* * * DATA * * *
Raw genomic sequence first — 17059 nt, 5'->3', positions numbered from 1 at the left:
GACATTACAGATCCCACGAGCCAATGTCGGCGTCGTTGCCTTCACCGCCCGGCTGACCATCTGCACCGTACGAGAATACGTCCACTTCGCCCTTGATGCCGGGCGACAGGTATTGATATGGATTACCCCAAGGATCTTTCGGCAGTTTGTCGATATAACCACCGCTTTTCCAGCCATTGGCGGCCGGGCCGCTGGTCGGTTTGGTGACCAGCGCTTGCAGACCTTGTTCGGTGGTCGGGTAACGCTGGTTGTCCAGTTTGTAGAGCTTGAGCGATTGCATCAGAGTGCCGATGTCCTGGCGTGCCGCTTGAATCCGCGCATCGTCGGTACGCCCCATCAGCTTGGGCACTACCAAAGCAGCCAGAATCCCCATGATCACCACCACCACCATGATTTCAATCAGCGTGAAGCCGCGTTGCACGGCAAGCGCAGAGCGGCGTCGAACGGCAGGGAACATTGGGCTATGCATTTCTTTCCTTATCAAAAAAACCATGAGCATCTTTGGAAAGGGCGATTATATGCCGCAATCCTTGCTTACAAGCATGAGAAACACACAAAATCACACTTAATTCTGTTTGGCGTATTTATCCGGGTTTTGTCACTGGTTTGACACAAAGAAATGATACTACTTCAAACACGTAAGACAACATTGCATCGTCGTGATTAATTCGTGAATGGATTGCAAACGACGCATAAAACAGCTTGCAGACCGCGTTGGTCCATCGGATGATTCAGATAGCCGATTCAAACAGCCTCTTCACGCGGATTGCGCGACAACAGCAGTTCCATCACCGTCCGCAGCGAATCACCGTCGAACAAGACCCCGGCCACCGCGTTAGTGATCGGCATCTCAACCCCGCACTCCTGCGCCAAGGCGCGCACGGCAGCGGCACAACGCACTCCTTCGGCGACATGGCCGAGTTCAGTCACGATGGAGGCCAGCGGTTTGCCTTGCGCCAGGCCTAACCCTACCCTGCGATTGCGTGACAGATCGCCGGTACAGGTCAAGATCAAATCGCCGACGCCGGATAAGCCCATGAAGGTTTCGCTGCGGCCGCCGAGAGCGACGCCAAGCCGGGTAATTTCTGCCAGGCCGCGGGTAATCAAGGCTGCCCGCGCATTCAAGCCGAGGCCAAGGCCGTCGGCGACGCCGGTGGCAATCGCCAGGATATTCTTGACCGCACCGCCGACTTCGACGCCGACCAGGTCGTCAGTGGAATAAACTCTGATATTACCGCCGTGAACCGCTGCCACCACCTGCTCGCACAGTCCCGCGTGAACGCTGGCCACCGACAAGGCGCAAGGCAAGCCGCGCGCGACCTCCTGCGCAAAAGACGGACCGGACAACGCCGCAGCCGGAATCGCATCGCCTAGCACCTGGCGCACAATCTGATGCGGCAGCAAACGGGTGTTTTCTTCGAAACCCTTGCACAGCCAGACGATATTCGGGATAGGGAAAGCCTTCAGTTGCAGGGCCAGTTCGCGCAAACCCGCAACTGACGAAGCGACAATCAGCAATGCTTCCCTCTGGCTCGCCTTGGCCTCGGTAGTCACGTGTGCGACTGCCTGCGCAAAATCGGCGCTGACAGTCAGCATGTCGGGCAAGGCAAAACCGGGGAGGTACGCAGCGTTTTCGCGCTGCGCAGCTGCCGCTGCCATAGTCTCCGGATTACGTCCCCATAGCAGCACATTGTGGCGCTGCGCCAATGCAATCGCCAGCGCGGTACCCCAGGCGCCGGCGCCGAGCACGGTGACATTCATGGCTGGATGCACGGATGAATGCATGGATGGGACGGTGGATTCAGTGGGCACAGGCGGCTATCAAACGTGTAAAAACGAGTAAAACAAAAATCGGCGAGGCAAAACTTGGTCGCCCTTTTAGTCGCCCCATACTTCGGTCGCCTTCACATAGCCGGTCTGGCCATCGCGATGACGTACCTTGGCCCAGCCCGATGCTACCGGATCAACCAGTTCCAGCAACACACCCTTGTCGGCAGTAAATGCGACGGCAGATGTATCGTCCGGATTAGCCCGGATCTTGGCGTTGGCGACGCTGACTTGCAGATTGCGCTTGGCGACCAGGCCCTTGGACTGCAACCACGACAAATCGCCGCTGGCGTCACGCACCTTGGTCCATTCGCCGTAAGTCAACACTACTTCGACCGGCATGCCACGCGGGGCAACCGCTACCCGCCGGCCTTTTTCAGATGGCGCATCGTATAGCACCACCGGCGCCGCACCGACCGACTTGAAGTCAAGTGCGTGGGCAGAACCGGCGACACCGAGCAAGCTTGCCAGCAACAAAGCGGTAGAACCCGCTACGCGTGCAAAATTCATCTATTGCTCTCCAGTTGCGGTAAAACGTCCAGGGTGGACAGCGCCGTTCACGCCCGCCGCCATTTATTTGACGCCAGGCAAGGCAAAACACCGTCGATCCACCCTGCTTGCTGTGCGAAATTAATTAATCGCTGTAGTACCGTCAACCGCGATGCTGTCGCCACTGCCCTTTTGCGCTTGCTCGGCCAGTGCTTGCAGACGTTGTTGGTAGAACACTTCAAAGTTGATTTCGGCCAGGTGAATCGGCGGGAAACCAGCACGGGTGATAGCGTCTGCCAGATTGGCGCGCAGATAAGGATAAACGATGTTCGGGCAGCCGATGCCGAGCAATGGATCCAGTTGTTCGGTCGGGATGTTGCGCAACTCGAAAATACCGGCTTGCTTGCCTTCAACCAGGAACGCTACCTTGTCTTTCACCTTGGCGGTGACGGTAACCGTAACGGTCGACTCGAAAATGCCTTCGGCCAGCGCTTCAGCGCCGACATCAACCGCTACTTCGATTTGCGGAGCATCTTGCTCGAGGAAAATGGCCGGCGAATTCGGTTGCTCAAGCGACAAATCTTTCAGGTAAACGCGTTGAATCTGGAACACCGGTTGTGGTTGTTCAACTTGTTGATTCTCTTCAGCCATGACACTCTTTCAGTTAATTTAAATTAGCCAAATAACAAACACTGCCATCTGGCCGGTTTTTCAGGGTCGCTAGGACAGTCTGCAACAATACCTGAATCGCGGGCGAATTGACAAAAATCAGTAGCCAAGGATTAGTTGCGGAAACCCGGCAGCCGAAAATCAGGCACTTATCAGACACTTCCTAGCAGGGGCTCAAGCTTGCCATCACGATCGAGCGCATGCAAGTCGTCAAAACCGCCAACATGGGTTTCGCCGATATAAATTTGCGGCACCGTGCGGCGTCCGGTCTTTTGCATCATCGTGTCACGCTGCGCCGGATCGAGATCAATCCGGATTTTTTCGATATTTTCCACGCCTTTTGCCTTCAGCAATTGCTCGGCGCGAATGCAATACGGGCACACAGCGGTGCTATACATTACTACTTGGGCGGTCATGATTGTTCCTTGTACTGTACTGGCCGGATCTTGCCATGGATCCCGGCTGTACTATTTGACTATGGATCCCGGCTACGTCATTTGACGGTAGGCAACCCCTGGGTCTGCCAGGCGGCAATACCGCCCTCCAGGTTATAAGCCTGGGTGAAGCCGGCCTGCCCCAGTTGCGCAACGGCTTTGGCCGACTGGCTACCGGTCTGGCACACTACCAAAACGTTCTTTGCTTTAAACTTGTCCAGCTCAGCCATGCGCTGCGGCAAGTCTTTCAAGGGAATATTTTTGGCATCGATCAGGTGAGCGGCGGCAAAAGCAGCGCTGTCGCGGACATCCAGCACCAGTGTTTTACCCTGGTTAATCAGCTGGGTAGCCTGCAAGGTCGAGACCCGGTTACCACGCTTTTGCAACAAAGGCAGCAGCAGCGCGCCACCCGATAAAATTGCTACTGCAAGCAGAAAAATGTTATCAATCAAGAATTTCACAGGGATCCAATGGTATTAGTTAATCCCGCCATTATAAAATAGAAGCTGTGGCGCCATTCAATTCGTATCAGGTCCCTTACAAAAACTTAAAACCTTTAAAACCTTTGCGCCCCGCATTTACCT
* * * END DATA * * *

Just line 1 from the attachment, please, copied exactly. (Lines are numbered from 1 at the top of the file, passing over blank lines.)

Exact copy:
Raw genomic sequence first — 17059 nt, 5'->3', positions numbered from 1 at the left: